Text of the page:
Let us answer that question by revisiting an example from our previous articles with Joe and Jane. As before, they will save $10k per year for 30 years, retire, and then spend $40k per year in retirement until they die 30 years later. Starting at age 72, the Traditional IRA will have required minimum distributions, or RMDs taken out each year, with the distributions placed into a taxable investment account. For simplicity, we will keep the tax rates as the 2020 rates for the entire duration of the example.  Here are the results. (Note: There will be some rather detailed charts and math shown to provide evidence if you want to skip ahead to the conclusion, take-home point, and rule of thumb that you can use to select the best accounts for you, simply scroll down to the bottom.)

Choosing the Traditional 401k over the Roth made a significant difference in their net worth. Joe and Jane paid three times as much in taxes but had almost twice as much in net worth. This difference is due to the compounding benefit on larger net annual contributions (paying tax later vs. now) during their lifetime and the difference in marginal vs. effective tax rates.  These differences are why the Traditional 401k is better for most people than the Roth 401k, despite advice frequently being given to the contrary. But just how big is the advantage for the Traditional 401k? In order for the Roth the be the better choice, taxes would need to remain low during Joe and Jane’s entire 30 years working and contributing (rising tax rates during working years favor the Traditional 401k even more) and taxes would need to increase during retirement to levels never before seen in the 107-year history of taxation in the US on a 40k annual withdraw. So, the math would tell us that choosing the Traditional 401k is almost always going to be best for Joe and Jane, now we need to see how the Secure Act affects Joe and Jane’s wealth transfer to their heirs.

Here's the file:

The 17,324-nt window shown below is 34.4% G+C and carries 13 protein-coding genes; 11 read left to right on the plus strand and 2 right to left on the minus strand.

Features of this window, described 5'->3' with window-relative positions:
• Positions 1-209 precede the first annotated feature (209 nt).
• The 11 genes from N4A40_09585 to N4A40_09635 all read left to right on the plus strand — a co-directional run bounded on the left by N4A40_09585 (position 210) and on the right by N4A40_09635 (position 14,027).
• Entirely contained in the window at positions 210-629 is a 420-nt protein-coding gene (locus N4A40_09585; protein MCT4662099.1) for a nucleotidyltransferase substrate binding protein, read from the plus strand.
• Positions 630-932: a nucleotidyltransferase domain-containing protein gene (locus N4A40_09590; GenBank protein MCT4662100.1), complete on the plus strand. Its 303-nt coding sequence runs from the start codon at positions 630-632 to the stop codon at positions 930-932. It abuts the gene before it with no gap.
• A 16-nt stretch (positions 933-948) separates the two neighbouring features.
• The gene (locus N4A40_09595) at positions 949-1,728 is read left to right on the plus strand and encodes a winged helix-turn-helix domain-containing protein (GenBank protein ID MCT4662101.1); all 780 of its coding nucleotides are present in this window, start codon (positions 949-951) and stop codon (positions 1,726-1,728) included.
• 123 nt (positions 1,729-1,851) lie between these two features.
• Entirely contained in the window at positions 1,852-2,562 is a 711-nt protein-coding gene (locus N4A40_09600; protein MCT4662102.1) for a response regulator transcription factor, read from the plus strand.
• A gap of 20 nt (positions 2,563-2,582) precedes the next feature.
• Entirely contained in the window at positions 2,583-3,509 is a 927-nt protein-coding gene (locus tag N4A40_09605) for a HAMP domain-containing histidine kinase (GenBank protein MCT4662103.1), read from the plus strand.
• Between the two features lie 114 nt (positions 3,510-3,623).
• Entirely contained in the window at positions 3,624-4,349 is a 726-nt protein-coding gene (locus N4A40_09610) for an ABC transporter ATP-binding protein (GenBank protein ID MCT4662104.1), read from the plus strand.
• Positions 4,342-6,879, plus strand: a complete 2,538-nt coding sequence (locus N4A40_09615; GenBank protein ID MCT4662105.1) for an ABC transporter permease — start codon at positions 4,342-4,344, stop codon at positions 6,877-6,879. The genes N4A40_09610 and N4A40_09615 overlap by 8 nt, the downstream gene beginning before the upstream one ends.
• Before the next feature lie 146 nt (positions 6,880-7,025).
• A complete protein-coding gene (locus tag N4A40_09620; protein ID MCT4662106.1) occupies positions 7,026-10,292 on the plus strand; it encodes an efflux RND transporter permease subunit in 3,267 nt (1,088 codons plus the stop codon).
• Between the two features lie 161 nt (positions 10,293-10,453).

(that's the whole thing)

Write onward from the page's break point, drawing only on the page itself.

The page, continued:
Let’s start by looking at the most unfavorable situation for the Traditional 401k and Joe and Jane by assuming they only have one child, Jordan, and all of their money is going to pass to him. Under the Secure Act, in most cases, a non-spouse heir will have to withdraw all of their inheritance within ten years, regardless of whether the account is a Traditional IRA or Roth. The strategic approach for inheriting a Traditional IRA would be to spread the withdraws out over the entire ten year period, significantly reducing the tax burden on Jordan. However, we will elect to have Jordan take all of the money out upon inheriting it, which is the worst-case scenario for the Traditional 401k tax-wise.  Here is what happens.

To make this study as unfavorable as possible for the Traditional 401k, let’s assume they have only one child, Jordan, and all of their money is going to pass to him. Under the Secure Act, in most cases, a non-spouse heir will have to withdraw all of their inheritance within ten years, regardless of whether the account is a Traditional IRA or Roth. The strategic approach for inheriting a Traditional IRA would be to spread the withdraws out over the entire ten year period, significantly reducing the tax burden on Jordan. However, we will elect to have Jordan take all of the money out upon inheriting it, which is the worst-case scenario for the Traditional 401k.  Here is what happens.